Company: Deep End Games | Feardemic
What is it: First Person Horror Narrative
Average Price: $23 (Copy provided)
Perception follows Cass, a young blind woman who is plagued by recurring dreams of an abandoned mansion, a rope, a ticket, an apple and an ax. Deciding to put her nightmares to rest she goes to investigate the old house alone. Players are able to see using vibrations in the environment. Concentrated noises from leaky pipes or un-tuned radios emit enough noise to illuminate small areas while “tapping” sends out a wave strong enough to see entire rooms for short periods of time. While tapping is the easiest way to navigate, it also produces noise which attracts enemies. Players must find an uncomfortable balance between sight and discovery.
Each chapter explores the life of a different owner of the mansion. The house warps itself to fit the environment and delusions of the previous occupants.
Those familiar with Ben “Yahtzee” Croshaw of Zero Punctuation fame might be familiar with the his term “the shinfuls” which will be explained here for our good readers as “shoddy final level syndrome.” While the first chapter of Perception is a triumph of suspense and each chapter has fantastic moments, the later chapters loose some of that magic and become less memorable. What makes the first level so great is its mystery. It’s not just that the mechanics are new. Of course wandering around in near perfect blackness, serenaded by the creaks and growls of a decaying house puts players perfectly on edge. While this experience may loose its claws after the first half hour of gameplay, it’s the job of the story to keep the fear quotient at a max.
There are a couple things that I think directly defused the tension. First and foremost, the anthology nature of the narrative did little to foster suspense. The first chapter is so great because it’s so strange and full of mystery. It takes place in the near past when a husband and wife anticipate the arrival of their first child. The mother seems to be loosing her grip on reality and it isn’t really clear whether it’s all in her head, a result of her husband’s forced medication regimen or the effects of a curse. I was really intrigued and looking forward to seeing the resolution, but just as the family reaches a crisis, it’s over, chapter’s done and the next narrative begins.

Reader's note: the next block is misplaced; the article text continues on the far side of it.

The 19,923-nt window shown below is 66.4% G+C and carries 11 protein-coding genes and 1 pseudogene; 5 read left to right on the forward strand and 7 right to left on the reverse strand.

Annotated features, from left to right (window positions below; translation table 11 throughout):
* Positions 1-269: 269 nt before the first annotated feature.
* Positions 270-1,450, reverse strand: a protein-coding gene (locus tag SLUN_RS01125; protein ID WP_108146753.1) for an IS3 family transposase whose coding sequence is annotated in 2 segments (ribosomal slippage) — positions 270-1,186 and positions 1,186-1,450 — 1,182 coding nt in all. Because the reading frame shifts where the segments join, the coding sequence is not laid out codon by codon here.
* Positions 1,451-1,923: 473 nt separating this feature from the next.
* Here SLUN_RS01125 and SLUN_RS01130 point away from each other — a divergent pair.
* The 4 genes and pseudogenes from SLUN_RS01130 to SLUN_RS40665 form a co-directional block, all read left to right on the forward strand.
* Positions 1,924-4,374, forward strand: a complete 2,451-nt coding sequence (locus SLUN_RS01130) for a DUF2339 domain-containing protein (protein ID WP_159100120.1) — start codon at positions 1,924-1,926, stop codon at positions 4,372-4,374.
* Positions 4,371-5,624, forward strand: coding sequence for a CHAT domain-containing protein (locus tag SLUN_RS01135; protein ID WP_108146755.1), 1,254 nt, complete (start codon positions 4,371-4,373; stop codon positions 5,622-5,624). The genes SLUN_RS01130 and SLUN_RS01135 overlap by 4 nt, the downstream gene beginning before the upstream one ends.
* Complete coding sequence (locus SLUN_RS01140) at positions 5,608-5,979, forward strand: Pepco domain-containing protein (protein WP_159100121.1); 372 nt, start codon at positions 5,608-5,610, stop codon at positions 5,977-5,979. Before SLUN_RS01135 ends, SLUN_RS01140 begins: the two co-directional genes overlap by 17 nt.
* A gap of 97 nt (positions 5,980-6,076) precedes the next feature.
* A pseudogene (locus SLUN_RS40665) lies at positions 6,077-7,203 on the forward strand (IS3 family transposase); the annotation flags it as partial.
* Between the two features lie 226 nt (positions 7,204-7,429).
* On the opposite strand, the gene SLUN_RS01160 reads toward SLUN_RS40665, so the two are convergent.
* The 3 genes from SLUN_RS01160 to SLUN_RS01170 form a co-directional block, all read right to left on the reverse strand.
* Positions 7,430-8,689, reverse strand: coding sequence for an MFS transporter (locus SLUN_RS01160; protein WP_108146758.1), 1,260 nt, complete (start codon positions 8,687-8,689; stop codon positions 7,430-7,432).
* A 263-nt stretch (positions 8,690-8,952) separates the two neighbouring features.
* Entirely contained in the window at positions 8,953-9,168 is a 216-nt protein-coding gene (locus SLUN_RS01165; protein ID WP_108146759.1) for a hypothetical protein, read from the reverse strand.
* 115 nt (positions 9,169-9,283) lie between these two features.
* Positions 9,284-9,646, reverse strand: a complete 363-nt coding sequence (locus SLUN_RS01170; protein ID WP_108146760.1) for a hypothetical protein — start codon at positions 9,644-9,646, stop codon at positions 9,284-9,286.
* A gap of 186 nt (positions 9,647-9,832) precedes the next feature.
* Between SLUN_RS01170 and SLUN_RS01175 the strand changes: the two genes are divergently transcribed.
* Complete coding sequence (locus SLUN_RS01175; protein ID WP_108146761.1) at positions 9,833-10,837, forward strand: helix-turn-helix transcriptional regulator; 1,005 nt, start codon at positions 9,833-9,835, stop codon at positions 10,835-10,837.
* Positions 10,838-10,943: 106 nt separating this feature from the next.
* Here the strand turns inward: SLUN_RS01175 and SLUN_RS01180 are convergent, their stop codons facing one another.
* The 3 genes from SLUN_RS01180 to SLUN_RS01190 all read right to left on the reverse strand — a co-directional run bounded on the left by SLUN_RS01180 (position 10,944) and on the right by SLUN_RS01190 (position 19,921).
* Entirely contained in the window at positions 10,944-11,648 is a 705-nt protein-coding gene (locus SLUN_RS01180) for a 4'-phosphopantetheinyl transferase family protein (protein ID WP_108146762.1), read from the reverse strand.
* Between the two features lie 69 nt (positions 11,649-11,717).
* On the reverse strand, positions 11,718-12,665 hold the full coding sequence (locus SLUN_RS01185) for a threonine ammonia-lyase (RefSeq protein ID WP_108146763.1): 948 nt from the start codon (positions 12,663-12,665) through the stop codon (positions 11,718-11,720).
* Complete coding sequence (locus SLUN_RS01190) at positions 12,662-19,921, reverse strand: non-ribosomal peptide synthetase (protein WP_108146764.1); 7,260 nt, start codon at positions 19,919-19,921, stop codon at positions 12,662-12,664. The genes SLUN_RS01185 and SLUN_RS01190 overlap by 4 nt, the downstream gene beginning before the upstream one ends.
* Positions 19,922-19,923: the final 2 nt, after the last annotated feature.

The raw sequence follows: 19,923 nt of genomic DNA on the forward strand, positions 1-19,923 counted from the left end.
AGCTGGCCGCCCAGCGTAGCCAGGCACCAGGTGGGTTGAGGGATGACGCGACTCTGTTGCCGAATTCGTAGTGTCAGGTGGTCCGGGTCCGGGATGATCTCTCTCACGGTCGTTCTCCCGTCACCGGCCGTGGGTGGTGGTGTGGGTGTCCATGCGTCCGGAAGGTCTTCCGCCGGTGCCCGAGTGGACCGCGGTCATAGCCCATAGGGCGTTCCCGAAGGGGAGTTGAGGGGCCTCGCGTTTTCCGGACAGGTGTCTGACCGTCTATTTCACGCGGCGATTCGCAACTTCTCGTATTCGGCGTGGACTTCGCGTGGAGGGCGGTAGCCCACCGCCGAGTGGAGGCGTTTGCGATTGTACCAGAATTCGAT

The second issue I took with the game was less about story and more mechanical. Pretty early on the player starts encountering hiding places. Of course, the first question raised when given the option to hide is: what am I hiding from? When “The Presence” first appears it’s genuinely freaky. However, as soon as you hide, it feels like the threat is just gone. It doesn’t seem to bother chasing the player so as soon as you’re in a safe little box or closet the concern is over. Outlast has a similar policy regarding dealing with monsters. The scary part was sitting in your closet listening to that terrifying, unknown monster prowling just outside and oh no it sounds like it’s getting closer, is it gonna find me? OH LORD I THINK IT HAS! I’M GONNA DIE, OH NO OH NO OH NO! But in Perception, those tense moments of internal panic don’t exist.
This is a little more nit picky but here’s the thing: why is the house so enormous? It seems completely unreasonable that the four families portrayed in the game who numbered from 2 to 3, claiming no mass fortune or social standing should inhabit such a ridiculously sprawling estate. I understand, it’s a video game, some elements will be outrageous, but there are consequences to gameplay. A major element of the story is that the house warps and changes to match the delusions of its residents. It’s hard to get a sense of its changing nature when the estate is so big players might as well be starting in one corner and making their way to the other side without ever revisiting the same rooms. If the house was a more reasonable size, players would get a sense for the layout of the building and appreciate the changing use of space across the 4 time periods. As it stands, it feels as though the game takes place is 4 separate locations that might as well not even be the same building.
Perception is somewhat unique in that it boasts a particularly vocal protagonist. She’s quick to offer her insights which builds her character into a relatable friend. Her commentary was helpful in interpreting the more ambiguous parts of the game. Interestingly, the play has the option to tern her audio off. I really can’t see any reason for doing this unless someone is perhaps playing through for a third or forth time. Even so, the replay value of the game is so low, I don’t foresee anyone running into this problem (except maybe play-testers).
Overall Perception is an interesting concept that is well executed in some places, but lacks a sturdy narrative to prop itself up. If it just so happens that you have a copy of this game sitting around in your Steam inventory I would suggest giving it a a try, but for the price I have a hard time recommending it. The game only takes 2 hours to play and without any real replay-ability the price is quite steep. I feel terrible giving this game a so-so review because I’m sure the developers put a lot of time and effort into it. Visually it’s well polished but overall it doesn’t quite come together into a satisfying experience.